The “Gitais” ChEat Shopping With Dietician Aditi Mehrotra
- IWB Post
- November 23, 2015
This is the World’s Diabetes Month, and we continue to track our super cool couple, The Gitais! Last time, we took the Gitais to our awesome dietician and this campaign’s host Aditi Mehrotra, who is regularly quoted for her nutritional views in Readers Digest, Femina, The Hindu etc.
This time, we went shopping with the Gitais, so that our dietician could provide her expert guidance on their shopping habits. In-case their carts were filled with unhealthy and fatty foods, all hell shall break loose!
Our shopping session commenced at The Country Store, one fateful evening. With a huge shopping cart in front and reading glasses perched high, the couple made their way through the food aisle.
The first thing Mrs. Gitai picked up was Fun Foods Mayonnaise. I started sniggering, since I immediately knew what the dietician would say!
We kept moving on.
Together, we kept picking off things from the rack, and filling the cart.
“No Indian household can be complete without Haldiram’s Bhujia!” Mrs. Gitai chuckled while pulling out the biggest bhujia packet off the rack.
She added, “McVities’ Exotic fruit flavour biscuits are my absolute favorite! I keep eating them ALL day! Oh, and Top Ramen noodles too!”. I could already picture Aditi’s widened eyes and raised eyebrows!
Mr. Gitai quietly kept sneaking in things like Hingoli, crackers and popcorn.
Finally, the task was done! Take a look at their shopping cart:
Fun Foods Mayonnaise
Nescafe Classic Coffee
Yellow Banana Wafers
Top Ramen Noodles
Cadbury’s Cocoa Powder
Kissan Tomato Ketchup
Naman’s Nutri Flakes: Poha
Act-II Popcorn: Golden Sizzle
Frozen Non-Veg snacks
Spices & Dry Fruits
Borges California Walnuts
Amul Cheese Slices
Britannia Marie Gold
Britannia’s Brown Bread
Brown Sugar’s Multi Grain Bread
Ridge Gourd (Turai/Tori)
We sent the entire list to our diet consultant, Aditi Mehrotra for an analysis of the Gitais’ shopping habits. I had a feeling, they were in trouble!
Gitai’s grocery list looks well organized and well listed out. However, the cart seems full of packaged foods. Bread spreads, ketchup, cheese slices, etc. show that the family depends more on the run and go snacks and sandwiches. Moreover, the frozen non-vegetarian snacks are very popular amongst the working mothers.
Vegetables show a variety but do not include fresh greens, despite of having a cook. The pulses are of three types only. There is no fixed weekly menu plan as such for the family, hence, with a little though and planning, the family can plan a healthier spread.
Aditi then gave us a fair idea on how to select your grocery items:
List all food groups such as Cereals and Breakfast Cereals under which you put atta, oats, maida, sooji, muesli, quakers oats, quinoa etc.
Pulses and Legumes: List out all daals and pulses elaborately so that you do not end up eating the same 3 to 4 types. I recommend sabut moong, sabut moth, kala chana for sprouting every alternate day, make mixed daal cheela’s every third day to push in a variety of daals, make mixed daals, keep a separate Rajmah day, a chole kulche day, do a dry matraa kulcha meal.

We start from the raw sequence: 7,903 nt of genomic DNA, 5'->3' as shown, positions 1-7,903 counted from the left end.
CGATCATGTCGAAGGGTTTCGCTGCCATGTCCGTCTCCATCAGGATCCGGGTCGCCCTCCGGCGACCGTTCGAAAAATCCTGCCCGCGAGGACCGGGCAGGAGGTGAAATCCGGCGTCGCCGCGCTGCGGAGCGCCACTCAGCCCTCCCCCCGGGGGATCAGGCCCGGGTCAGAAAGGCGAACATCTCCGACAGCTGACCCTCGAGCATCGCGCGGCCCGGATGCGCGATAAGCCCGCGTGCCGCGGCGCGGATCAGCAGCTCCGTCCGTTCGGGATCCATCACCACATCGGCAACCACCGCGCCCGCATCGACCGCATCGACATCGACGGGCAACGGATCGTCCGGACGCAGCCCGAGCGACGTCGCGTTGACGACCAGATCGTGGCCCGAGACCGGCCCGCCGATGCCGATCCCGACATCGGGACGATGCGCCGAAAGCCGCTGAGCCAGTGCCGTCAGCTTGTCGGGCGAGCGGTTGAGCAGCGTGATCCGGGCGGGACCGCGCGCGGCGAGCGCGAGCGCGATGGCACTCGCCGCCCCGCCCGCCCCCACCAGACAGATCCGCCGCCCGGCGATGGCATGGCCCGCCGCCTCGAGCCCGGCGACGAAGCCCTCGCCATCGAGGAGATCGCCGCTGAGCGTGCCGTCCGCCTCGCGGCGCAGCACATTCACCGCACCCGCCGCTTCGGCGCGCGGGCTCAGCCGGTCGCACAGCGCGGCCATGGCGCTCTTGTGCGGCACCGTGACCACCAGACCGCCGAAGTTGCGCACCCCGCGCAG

Veggies: Further divide them into Greens – methi, palak, bathua, mint, coriander and circulate the first 3 in 3 days, while the coriander and mint chutney you should eat daily. Roots and Tubers: Do all veggies under this group within a week’s time. Onions are both for gravy and can be eaten as a salad as well. Carrot, radish, beets etc. can be part of salad everyday while the rest such as turnips, potatoes, yam, sweet potatoes can be spread out throughout the week.
Others: The rest of the veggies fall in this category. Try to push in minimum 3 types of this category in every meal.
Fruit: Create a rainbow on your plate with all colours of fruit to be consumed in a week. Take a pick on the seasonal fruit. The perennial ones such as banana, papaya, pomegranate, pineapple can make for a great source of nourishment for the family. Feed the family fruits in a fruit bowl with minimum 4 varieties of fruit.
Dairy: Go for low fat milk on a daily basis but in a good enough quantity so that you can curdle it for paneer or set curd at home apart from the regular milk intake. Make chaach and lassies out of the same. Homemade paneer made with low fat milk will be light and full of protein and calcium. There will be very little or no fat to add on to your family’s calorie consumption.
Cooking Oils: A mix of 3 different types of cooking medium must be used for a safe and a healthy heart. Rice bran oil, any oryzanol or omega3 rich oil and Mustard oil should be used. Be careful with the type of olive oil. Read instructions carefully whether the oil is good for cooking or is only meant for dressing salads.
Sugar: Include demerara as well or the sulphur free brown sugar, add jaggery into this list, use honey as a sugar source.
Cheese, Butter: Can use fresh homemade white butter, coat it with garlic and this becomes a healthier source of a bread spread. Use cheese spread for lighter cheesy feel.
Purees, pickles, papads, jams and jellies and all other packaged foods are processed and careful selection needs to be done for the same. Limit them on the list.
For the Non–vegetarians: Try to buy less frozen meats, the packaged and processed meats contain preservatives high in nitrites that are harmful. You may even do a batch of kebabs for the entire week and freeze them. Home-made kebabs are far safer.
Plan your menu for BREAKFAST OR PACKED TIFFINS, LUNCH, TEA TIME SNACK AND DINNER.
It is as simple as that!”
Vote for the “Gitais” and to make them win ChEAT With Aditi!
Photo Courtesy – Pallav Bhargava